In this issue of Clinical Cancer Research, Okabe et al. (1) have analyzed 71 cases of mucoepidermoid cancer and 51 cases of non-mucoepidermoid cancer for the presence of the Mect1-Maml2 fusion oncogene and have made a valuable observation. They confirmed that Mect1-Maml2 expression is specific for mucoepidermoid cancer and showed that fusion-positive tumors have histologic and prognostic features that are strikingly distinct from fusion-negative tumors. Although these data raise important points for both the diagnosis and management of these patients, it is helpful to first review the recent findings that have led to this retrospective clinical study.
Malignant salivary gland tumors represent a heterogeneous collection of cancers, which, due to their low incidence in the population, have often been grouped together (2). Accordingly, there has been little progress in defining the prognosis and treatment for these distinct neoplastic diseases. For example, although mucoepidermoid cancer is the most common malignant salivary gland tumor, there had been few insights into the genetic or biological basis of this tumor in the 100 years since it was first described by Volkmann in 1895 (3). In 1945, Stewart et al. established the term “mucoepidermoid” and defined this neoplasm as a specific pathologic entity under the designation of “tumor” due to its often benign but unpredictable clinical behavior (4). Only in 1953 did Foote and Frazell establish the term mucoepidermoid carcinoma, considering them all as malignant lesions (5). It was also recognized at this time that a characteristic histologic feature of mucoepidermoid cancer was the presence of varying amounts of three different cell types designated as epidermoid cells, mucin-producing cells, and intermediate cells. The relative amounts of epidermoid and mucin-producing cells, as well as the degree of cyst formation and cell differentiation, subsequently allowed for a prognostic classification of mucoepidermoid cancer, which could be scored as grades 1 to 3 (6), or as low-grade, mid-grade, and high-grade tumors (7). Although Okabe et al. (1) used a semiquantitative grading system in the present study, which incorporates additional variables of tissue invasion, cell proliferation, and anaplasia (8), each of these classification systems have shown a limited ability to guide clinicians through the variable clinical course of individual cases or to help define the benefit versus morbidity of extensive surgical resection margins and adjuvant radiation therapy.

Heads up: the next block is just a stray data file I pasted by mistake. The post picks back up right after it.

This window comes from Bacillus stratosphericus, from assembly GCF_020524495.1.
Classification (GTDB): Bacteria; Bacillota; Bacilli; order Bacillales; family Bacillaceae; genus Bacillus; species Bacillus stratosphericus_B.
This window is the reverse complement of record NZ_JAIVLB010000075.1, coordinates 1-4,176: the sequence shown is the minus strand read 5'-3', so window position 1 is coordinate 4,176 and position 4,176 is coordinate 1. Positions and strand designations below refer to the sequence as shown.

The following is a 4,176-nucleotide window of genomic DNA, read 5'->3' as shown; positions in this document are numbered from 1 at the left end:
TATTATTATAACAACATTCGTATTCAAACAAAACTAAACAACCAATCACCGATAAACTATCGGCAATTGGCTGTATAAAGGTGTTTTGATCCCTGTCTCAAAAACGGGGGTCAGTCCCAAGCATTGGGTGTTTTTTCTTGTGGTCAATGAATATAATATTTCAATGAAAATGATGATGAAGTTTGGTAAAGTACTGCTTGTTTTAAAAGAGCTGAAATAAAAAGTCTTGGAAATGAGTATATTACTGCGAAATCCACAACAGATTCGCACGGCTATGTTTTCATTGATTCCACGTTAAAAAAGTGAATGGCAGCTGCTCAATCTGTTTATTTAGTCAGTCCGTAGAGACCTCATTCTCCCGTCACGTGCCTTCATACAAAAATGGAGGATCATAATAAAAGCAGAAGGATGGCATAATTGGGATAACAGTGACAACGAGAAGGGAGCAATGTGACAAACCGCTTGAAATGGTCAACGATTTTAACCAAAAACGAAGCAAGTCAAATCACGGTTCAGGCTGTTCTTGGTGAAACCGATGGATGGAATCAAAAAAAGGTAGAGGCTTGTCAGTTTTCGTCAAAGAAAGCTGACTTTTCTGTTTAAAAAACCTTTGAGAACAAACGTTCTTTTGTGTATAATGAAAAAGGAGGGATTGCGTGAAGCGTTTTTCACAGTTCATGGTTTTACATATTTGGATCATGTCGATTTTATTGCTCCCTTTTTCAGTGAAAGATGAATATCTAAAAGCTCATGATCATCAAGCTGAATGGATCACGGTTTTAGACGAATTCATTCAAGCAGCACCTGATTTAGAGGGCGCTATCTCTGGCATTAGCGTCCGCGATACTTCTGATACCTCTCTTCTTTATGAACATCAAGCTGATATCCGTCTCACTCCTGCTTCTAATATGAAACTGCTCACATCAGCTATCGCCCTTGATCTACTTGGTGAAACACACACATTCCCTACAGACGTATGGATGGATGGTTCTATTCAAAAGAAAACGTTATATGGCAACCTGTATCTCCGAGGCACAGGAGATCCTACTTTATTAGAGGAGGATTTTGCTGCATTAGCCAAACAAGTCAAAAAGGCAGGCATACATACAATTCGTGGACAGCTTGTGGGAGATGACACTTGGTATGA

A first clue toward understanding the etiologic basis for mucoepidermoid cancer was the identification of a recurrent t(11;19) chromosomal translocation in a subset of tumors. Importantly, this translocation was the sole abnormality in a few case reports (9), and the chromosomal rearrangement was detected in both salivary gland and bronchopulmonary mucoepidermoid cancers (10). This latter finding reinforced the observation that primary tumors with a mucoepidermoid cancer–like histologic pattern could arise from many different anatomic locations, which included the upper and lower aerodigestive tract, as well as rare cases from the thyroid, esophagus, pancreas, skin, and several other sites (see ref. 11 for citations). In fact, the initial mapping of the t(11;19) rearrangement and the cloning of the Mect1-Maml2 transcript arose fortuitously as part of a study of acquired mutations in young patients with lung cancer. An adenosquamous lung tumor sample, which was later reclassified as a case of pulmonary mucoepidermoid cancer, as well as the independently derived H292 (12) and H3118 mucoepidermoid cancer tumor cell lines, showed the t(11;19) rearrangement, which ultimately led to the identification of the identical novel fusion transcript in each case (13).